Having spent many many grueling hours in Penn Station myself, I would not wish for anyone to wake up there. Much less, wake up there and not know who they are and where they are from.

In the case of a 17-year old kid with amnesia, debut young adult writer Armistead knows how to keep her readers guessing. I felt just as discombobulated and lost as Hank did for a majority of the book. Slowly, she would unveil some memories we would have to file away and save for another time. What if Hank never found out who he was?

For awhile, I thought that’s where Being Henry David was leading. Hank carried Henry David Thoreou’s Walden like a Bible, and used it to find his way… somewhere. He didn’t have much of a choice. And for whatever reason (fate? luck?) he lands in Concord and comes into contact with some genuine, wonderful people and starts to make a place of his own — despite the mystery that still continues to irk him. As someone who hasn’t read Thoreau, I thought the author did a wonderful job of capturing the essense of nature and the importance of living in the moment. Her language was truly beautiful and it was no wonder why Hank was able to find comfort in Thoreou’s words and philosophies.

As Hank’s old life comes into focus though, I couldn’t help but think the author gave him a bit too much of damage to deal with. I don’t want to spoil, but when/if you read it, there are two events that truly affect his family in horrific ways, and I wish she would have limited it to just one. It was a little overzealous and added too much weight to a story that already spanned many settings, various characters, and explored a ton of conflict.

That being said, I really did find myself rooting for Hank. He was resourceful, funny, loyal, and when he got the opportunity to act like his true teenaged self, I just wanted to hug him. At the same time, he was able to showcase such fortitude and independence, and give into his vulnerabilities. I so wanted for him to come to terms with his past and be able to move forward, even though I never knew what that would entail.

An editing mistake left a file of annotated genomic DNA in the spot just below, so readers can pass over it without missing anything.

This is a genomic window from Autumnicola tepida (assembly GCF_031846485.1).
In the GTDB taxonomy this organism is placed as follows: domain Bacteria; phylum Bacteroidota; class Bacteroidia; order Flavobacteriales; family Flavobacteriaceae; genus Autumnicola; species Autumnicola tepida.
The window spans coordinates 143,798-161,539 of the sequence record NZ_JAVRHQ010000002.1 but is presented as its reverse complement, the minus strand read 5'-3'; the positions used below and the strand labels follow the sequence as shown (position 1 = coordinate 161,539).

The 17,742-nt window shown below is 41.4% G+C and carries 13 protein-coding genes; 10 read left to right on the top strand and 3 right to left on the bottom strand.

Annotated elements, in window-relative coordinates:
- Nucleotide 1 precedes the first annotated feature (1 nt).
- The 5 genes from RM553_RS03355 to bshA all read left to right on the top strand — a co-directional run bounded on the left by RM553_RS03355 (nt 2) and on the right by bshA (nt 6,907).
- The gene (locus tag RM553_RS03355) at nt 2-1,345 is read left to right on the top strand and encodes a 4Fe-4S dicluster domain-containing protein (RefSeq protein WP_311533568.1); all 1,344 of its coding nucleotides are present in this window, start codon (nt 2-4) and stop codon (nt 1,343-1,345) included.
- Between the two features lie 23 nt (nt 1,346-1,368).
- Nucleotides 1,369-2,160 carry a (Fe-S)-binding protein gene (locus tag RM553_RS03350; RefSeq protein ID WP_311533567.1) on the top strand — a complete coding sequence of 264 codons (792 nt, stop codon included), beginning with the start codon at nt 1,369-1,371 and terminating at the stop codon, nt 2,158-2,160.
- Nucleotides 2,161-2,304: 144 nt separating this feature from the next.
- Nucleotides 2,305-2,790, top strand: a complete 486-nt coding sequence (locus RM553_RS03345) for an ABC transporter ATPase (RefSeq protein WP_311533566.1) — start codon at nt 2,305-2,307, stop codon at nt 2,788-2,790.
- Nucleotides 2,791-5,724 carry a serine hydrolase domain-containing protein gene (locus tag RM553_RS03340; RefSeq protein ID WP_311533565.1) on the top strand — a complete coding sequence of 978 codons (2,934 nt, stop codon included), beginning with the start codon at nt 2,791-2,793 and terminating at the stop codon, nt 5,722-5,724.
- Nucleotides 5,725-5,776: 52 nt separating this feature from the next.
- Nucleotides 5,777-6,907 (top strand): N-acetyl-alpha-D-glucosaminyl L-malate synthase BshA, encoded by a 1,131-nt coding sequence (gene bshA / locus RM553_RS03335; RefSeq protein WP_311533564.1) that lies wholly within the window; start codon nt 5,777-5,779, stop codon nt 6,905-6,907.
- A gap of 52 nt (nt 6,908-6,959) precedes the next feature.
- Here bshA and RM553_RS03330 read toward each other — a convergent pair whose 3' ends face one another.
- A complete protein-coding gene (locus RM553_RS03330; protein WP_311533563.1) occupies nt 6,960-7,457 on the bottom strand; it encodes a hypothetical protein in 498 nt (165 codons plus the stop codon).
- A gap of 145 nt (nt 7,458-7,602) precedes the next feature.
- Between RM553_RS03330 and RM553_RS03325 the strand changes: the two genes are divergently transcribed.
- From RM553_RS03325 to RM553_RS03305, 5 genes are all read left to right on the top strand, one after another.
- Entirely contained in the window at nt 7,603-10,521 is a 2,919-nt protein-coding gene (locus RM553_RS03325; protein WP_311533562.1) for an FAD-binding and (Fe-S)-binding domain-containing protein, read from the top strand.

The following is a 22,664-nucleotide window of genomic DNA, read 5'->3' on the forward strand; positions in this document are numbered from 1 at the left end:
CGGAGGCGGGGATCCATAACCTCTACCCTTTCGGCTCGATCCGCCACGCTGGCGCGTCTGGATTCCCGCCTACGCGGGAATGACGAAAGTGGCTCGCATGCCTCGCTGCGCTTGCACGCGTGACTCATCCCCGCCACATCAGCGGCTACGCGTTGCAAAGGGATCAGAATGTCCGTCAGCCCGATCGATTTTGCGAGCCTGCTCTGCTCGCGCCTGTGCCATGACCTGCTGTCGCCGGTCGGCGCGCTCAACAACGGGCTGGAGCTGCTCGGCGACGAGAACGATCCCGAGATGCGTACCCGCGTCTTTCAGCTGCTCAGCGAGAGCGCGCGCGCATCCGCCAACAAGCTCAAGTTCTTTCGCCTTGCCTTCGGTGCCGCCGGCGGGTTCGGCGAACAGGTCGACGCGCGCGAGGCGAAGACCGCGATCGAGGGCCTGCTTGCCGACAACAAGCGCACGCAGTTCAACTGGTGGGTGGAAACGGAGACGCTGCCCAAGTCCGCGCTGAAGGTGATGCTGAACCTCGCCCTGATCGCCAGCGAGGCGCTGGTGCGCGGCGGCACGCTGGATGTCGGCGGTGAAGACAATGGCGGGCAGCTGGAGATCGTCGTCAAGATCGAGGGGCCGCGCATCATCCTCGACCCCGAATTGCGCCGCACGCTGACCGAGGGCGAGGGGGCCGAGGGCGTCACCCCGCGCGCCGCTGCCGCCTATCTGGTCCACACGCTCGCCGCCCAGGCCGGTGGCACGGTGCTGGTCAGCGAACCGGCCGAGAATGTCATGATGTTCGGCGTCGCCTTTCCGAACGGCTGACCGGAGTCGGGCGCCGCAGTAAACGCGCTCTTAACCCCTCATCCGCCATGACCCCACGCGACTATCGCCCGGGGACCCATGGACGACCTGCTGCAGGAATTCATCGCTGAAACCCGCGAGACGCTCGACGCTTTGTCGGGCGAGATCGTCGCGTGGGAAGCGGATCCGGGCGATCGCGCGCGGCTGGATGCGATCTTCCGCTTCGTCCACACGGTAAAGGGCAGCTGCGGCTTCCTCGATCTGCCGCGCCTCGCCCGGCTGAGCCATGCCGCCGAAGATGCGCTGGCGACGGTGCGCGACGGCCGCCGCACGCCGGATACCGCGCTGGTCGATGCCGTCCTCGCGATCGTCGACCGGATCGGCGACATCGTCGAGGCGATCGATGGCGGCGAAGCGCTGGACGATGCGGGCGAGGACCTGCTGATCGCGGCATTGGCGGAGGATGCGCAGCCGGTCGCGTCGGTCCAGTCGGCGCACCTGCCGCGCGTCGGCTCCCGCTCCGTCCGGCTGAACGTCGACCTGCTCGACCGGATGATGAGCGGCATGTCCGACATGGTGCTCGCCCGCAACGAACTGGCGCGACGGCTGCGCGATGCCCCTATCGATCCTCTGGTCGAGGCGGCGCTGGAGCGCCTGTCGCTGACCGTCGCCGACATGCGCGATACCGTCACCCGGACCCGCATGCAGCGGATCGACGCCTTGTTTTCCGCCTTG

Being Henry David is a very unique title in the young adult genre, and for that I am grateful. Armistead weaves in the Thoreau influence in a sophisticated way without making the book feel pretentious. It’s almost like the power of literature brought Thoreau and Hank together: each searching for their own peace and meeting somewhere in the middle.

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March 7, 2013 - 8:20 pm

Sara (of the Page Sage) - This book sounds so intriguing! While it’s a bit disappointing that there’s one too many issues, I still want to read it. Hank seems like a great character and I love that it connects with Thoreau.

March 6, 2013 - 11:29 pm

VeganYANerds - You’ve made me so glad that I requested this via netgalley! I’m keen to read this and see what I think of Hank’s past, sometimes I do think some books add to much for the characters to deal with

March 6, 2013 - 7:24 pm

Renae @ Respiring Thoughts - Hmm, I think I agree that maybe Armistead gave Hank a bit too much to deal with. I felt like the latter half took on an almost ABC Family Special feel, which was a bit odd for me. I did really like the character of Thomas, though—of all the new people Hank met, he was my favorite.

March 6, 2013 - 12:20 pm

Tara - I have never read Thoreau either, but I really like the idea of giving him a bit of a fresh twist for YA today. I’m also intrigued by the amnesia factor and would be curious to read a book from that POV.

March 6, 2013 - 12:13 pm

Kim - I first saw this book when it was listed as a giveaway somewhere. Reading the synopsis I was thinking I could really get in to it.

March 6, 2013 - 11:24 am

Alexa Y. - I like the sound of this book quite a lot. It definitely has something to do with the fact that it takes inspiration from literature, and that I would want to find out what happens to Hank. He does sound like a very compelling character!

March 6, 2013 - 10:16 am

Lisa [is busy nerding] - I’m happy to hear that Thoreau is woven in tastefully and not in a snooty way. I sometimes wonder if YA authors feel like they HAVE to pack in as much drama (or tragic events) as possible for shock value, instead of letting a single event bear the weight for the character.

Regardless, this sounds like an interesting read that’s different from most of what’s out there right now!